Highlights of the year

Highlights year

Expanding partnerships in the battery recycling

Nornickel has been supporting the creation of a battery recycling cluster in Harjavalta, Finland on the premises of its own nickel refinery and Nornickel will continue to support actively the recycling value chain in Europe. Re-using critical metals present in used batteries would enable a successful “closed loop” cycle offering a significant CO2 reduction in the production of battery materials for electric vehicles. Additional CO2 reduction can be achieved by using electricity from renewable sources in Finland for the recycling process.

COVID-19 response

Nornickel spent about RUB 12 billion (USD 157 million) to fight COVID-19, directing the funds towards supporting to safeguard the health and safety of its employees and purchasing personal protection equipment, COVID-19 tests, medicines and medical equipment across its footprint. The Company provided benefits and subsidies to SMEs operating in Norilsk.

Environmental incidents and lessons learned

On 29 May 2020, as a result of depressurisation of an emergency fuel storage tank at CHPP-3 in the city of Norilsk, around 21 thousand tonnes of diesel fuel were spilled into the environment. The Company immediately initiated a response to the fuel spill. Already in 2020, more than 90% of the spilled fuel was collected, and the water/fuel mixture was transported and separated. The Company is committed to do all that is necessary to fully eliminate the consequences of the incident and prevent any such incidents in the future.

The Company made significant changes to its corporate governance structure, in particular: set up the Risk Committee led by the President of the Company, introduced the position of Senior Vice President for Sustainable Development and established the Ecology Department. The Industrial Safety Department was spun off from the Operations unit; the Ecology Monitoring Centre was set up within the risk management and internal control function. The Company transitioned to a division-based structure, with the heads of regional divisions (Norilsk, Kola) taking over support functions, and increased investment limits.

Nornickel initiated the Great Norilsk Expedition, which included studies by researchers from 14 institutes of the Siberian Branch of the Russian Academy of Sciences to identify the causes and implications of the incident at CHPP-3, but also to launch an ambitious and comprehensive programme to research ecosystems on the Taimyr Peninsula and climate changes over the last decades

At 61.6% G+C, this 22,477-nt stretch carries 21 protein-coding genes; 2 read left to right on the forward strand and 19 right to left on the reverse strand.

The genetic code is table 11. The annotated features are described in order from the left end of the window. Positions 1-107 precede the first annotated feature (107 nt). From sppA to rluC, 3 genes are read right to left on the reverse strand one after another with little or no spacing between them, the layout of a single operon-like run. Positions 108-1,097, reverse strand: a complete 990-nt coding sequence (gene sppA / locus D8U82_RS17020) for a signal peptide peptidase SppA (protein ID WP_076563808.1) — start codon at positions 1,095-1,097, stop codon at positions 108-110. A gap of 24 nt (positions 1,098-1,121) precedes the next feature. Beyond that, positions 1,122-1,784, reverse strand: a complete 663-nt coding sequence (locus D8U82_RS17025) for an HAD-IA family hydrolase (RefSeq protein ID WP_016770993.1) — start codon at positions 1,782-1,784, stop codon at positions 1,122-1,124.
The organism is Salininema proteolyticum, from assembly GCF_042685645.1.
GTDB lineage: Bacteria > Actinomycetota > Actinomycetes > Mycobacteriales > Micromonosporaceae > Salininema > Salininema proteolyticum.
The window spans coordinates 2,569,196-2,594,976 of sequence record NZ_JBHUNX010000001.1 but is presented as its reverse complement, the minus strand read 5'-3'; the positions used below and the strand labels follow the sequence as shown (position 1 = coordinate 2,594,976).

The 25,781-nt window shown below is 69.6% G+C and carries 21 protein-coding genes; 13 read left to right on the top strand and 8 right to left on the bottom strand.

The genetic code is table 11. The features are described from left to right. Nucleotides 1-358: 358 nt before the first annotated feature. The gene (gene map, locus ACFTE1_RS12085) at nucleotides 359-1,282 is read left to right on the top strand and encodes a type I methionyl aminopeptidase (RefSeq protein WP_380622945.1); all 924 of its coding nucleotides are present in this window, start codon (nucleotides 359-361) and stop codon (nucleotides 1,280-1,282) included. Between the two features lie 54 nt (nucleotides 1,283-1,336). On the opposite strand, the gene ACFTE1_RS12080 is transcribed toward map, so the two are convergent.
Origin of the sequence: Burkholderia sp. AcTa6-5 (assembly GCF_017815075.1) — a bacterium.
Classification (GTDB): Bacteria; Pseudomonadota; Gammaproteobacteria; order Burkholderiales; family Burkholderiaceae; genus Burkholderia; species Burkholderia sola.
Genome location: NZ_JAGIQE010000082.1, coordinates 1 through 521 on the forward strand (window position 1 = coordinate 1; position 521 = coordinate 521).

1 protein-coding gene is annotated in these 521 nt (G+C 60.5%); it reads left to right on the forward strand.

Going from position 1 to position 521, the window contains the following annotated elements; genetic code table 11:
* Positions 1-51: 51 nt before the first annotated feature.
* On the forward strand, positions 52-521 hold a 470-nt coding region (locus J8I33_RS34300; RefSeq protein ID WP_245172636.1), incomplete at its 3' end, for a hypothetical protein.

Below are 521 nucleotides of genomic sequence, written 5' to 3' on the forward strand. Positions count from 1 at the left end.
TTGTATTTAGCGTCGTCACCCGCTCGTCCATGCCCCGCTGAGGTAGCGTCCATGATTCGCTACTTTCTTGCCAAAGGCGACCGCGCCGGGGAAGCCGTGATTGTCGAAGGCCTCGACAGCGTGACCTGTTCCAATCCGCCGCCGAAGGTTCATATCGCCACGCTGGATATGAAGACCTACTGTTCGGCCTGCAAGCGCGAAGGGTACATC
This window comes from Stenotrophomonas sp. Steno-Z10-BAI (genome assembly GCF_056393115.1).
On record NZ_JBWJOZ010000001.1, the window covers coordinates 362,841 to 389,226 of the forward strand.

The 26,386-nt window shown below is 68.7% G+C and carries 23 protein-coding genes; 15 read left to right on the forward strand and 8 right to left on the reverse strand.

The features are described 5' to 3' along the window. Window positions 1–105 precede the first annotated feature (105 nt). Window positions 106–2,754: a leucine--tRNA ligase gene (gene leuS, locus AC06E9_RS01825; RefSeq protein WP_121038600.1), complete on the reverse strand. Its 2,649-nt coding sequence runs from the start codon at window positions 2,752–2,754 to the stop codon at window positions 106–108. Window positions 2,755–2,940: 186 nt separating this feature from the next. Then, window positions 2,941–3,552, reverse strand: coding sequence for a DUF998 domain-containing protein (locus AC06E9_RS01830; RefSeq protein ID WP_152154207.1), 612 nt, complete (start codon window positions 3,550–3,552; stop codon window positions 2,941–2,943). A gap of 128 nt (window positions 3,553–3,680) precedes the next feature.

To assess the impact of the incident on local communities, a special ethnogeographic expedition was carried out, which focused on studies of indigenous peoples of the North living on the Taimyr Peninsula. As part of the expedition, 100 representatives of local communities were interviewed, and the results formed the basis of a new five-year agreement between Nornickel and associations representing over 90% of indigenous peoples of the North, which includes over 40 specific projects and initiatives aimed at improving their quality of life, supporting indigenous crafts, and promoting socio-cultural development.

At the request of the Board of Directors, a leading global industrial safety consultancy, Environmental Resources Management (ERM), prepared an independent assessment of the causes of the fuel spill incident.

The Company reinvented its approaches to environmental safety, with USD 5.5 billion out of the USD 27 billion allocated for Nornickel’s investment programme up to 2030 to be directed towards the environmental programme and another USD 1.3 billion towards improving the industrial safety of infrastructure.

Adoption of a division-based organisational structure

The Group’s core operations have been grouped into three divisions – Norilsk, Kola and Trans-Baikal. In addition to major production assets, the divisions comprise support enterprises. Division-level investment limits not requiring the approval of the corporate centre were increased. The new division-based system will accelerate decision-making and improve accountability of production site management.

Disposal of the Honeymoon Well Nickel Project in Australia

Nornickel sold its Honeymoon Well Nickel Project in Western Australia to BHP Billiton Nickel West Pty Ltd. The deal also included Albion Downs North and Jericho Joint Ventures, both being exploration projects where BHP already owned the remaining 50% stake.


In September, Nornickel successfully placed its 5-year USD 500 million Eurobond with an annual coupon rate of 2.55%.

Environmental projects in the Murmansk Region

A smelting shop in Nikel, located in the cross-border area with Norway, was shut down in December 2020 as part of the implementation of the comprehensive Sulphur Programme, Nornickel’s largest environmental initiative aimed at significantly reducing sulphur dioxide emissions in Norilsk and on the Kola Peninsula

As a result, already in 2020, sulphur dioxide emissions were reduced by 71% from a 2015 baseline in Nikel and Zapolyarny and by 58% in the Russia–Norway border area.

Trading going digital

In December 2020, Nornickel’s Global Palladium Fund issued the first tokens to digitise some of the contracts with major industrial partners, Traxys SA and Umicore SA, taking the first meaningful step towards shifting to digital trading tools to ensure efficiency and transparency throughout the supply chain. The Global Palladium Fund issued tokens via Atomyze, a digital platform backed by a number of international investors. Nornickel expects to use tokens for up to 20% of its sales to industrial consumers in 2021.